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If ever there was a born poet, Marlowe was one. He perceived things in their spiritual as well as material relations, and impressed them with a corresponding felicity. Rather, he struck them as with something sweet and glowing that rushes by ;perfumes from a censer,-glances of love and beauty. And he could accumulate images into as deliberate and lofty a grandeur. Chapman said of him, that he stood

Up to the chin in the Pierian flood.

Drayton describes him as if inspired by the recollection :


Next Marlowe, bathed in the Thespian springs,
Had in him those brave translunary things,
That the first poets had; his raptures were
All air and fire, which made his verses clear
For that fine madness still he did retain,
Which rightly should possess a poet's brain.

But this happy genius appears to have had as unhappy a will, which obscured his judgment. It made him condescend to write fustian for the town, in order to rule over it; subjected him to the charge of impiety, probably for nothing but too scornfully treating irreverent notions of the Deity; and brought him, in the prime of his life, to a violent end in a tavern. His plays abound in wilful and self-worshipping speeches, and every one of them turns upon some kind of ascendency at the expense of other people. He was the head of a set of young men from the university, the Peeles, Greens, and others, all more or less possessed of a true poetical vein, who, bringing scholarship to the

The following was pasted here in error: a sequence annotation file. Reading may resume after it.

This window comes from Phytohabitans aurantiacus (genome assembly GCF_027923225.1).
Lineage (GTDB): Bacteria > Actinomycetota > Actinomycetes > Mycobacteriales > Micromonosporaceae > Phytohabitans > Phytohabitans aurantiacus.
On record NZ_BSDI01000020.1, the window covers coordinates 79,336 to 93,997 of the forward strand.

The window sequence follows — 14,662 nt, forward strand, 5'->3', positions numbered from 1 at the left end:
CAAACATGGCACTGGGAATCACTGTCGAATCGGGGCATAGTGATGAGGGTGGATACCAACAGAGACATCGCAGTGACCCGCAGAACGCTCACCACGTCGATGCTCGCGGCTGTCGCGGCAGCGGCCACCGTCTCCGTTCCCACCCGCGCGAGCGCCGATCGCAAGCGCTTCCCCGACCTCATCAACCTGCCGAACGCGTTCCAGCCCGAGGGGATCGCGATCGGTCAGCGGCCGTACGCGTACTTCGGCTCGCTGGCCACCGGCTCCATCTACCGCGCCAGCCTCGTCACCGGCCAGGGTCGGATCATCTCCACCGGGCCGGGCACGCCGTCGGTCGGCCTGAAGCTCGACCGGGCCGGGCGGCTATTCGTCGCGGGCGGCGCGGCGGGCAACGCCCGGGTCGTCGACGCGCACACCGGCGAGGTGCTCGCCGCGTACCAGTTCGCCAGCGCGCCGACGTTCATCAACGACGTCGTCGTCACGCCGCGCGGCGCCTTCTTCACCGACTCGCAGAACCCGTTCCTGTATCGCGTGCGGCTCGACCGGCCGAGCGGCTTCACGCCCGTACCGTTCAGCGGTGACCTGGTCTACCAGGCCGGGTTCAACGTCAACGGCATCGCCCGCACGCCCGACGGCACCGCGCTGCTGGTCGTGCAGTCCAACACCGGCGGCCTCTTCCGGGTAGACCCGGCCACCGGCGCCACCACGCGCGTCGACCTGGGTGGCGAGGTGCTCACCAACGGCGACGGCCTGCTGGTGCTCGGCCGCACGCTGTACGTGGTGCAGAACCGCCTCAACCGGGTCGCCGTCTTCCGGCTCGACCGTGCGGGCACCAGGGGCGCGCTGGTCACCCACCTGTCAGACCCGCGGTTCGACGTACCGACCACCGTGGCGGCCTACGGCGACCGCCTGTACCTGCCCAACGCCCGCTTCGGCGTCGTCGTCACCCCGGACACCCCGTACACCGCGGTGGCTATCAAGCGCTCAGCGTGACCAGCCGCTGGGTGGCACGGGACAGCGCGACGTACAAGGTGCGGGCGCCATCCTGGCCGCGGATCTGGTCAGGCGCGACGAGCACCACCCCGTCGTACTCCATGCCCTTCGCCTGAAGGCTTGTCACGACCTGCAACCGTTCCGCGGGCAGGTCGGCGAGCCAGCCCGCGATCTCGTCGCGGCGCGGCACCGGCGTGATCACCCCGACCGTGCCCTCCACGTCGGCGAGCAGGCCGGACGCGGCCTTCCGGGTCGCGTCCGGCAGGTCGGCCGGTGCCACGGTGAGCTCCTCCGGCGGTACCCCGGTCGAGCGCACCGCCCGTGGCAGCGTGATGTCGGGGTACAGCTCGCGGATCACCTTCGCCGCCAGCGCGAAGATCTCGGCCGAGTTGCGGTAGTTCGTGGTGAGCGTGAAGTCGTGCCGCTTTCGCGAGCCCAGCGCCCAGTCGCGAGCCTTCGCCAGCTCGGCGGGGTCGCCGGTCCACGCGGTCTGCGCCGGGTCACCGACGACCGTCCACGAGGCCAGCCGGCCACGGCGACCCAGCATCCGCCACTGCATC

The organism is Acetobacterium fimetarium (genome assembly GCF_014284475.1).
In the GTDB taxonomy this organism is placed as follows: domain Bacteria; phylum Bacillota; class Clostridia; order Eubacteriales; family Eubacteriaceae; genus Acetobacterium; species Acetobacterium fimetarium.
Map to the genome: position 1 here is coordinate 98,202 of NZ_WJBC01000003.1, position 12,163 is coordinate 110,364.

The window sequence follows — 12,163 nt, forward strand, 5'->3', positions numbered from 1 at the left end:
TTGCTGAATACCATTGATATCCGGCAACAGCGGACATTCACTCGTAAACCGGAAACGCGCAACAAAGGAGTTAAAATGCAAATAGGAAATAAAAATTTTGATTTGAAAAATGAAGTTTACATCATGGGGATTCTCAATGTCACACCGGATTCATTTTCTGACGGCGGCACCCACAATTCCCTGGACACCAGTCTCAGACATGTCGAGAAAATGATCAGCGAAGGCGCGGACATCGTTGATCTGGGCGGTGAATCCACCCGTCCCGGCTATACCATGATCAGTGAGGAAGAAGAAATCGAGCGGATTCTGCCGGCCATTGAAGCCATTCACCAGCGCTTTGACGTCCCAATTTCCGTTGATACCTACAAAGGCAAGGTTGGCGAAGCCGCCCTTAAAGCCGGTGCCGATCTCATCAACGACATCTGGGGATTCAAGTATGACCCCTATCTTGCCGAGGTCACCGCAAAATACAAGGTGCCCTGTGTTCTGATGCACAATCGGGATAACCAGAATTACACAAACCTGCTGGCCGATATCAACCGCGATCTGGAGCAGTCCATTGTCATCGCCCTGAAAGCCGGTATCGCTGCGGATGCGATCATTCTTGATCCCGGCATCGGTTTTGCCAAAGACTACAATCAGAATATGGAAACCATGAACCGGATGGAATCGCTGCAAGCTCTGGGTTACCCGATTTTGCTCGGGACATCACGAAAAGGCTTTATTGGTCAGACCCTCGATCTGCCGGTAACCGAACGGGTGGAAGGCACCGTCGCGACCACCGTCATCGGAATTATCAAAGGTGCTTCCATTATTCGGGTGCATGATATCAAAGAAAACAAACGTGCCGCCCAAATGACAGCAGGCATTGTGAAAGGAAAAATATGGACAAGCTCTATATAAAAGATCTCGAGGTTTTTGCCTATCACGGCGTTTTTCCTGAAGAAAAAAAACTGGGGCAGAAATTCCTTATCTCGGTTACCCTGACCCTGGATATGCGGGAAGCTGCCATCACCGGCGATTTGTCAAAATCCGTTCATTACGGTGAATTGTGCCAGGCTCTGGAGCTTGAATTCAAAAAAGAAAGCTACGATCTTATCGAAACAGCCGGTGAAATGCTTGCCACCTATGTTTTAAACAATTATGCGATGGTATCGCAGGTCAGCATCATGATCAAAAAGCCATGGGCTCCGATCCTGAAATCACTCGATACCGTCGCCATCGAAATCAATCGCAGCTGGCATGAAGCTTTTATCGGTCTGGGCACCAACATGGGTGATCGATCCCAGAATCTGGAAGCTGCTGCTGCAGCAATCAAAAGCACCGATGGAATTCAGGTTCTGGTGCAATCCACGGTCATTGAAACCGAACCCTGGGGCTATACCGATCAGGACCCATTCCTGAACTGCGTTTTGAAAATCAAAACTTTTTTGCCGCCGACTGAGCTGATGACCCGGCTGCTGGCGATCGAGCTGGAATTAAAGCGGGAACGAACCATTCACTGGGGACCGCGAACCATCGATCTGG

theatre, were intoxicated with the new graces they threw on the old bombast, carried to their height the vices as well as wit of the town, and were destined to see, with indignation and astonishment, their work taken out of their hands, and done better, by the uneducated interloper from Stratford-upon-Avon.

Marlowe enjoys the singular and (so far) unaccountable honor of being the only English writer to whom Shakspeare seems to have alluded with approbation. In As You Like It, Phœbe says,

Dead Shepherd! now I know thy saw of might,-
"Who ever lov'd that lov'd not at first sight?"

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The " saw is in Marlowe's Hero and Leander, a poem not comparable with his plays.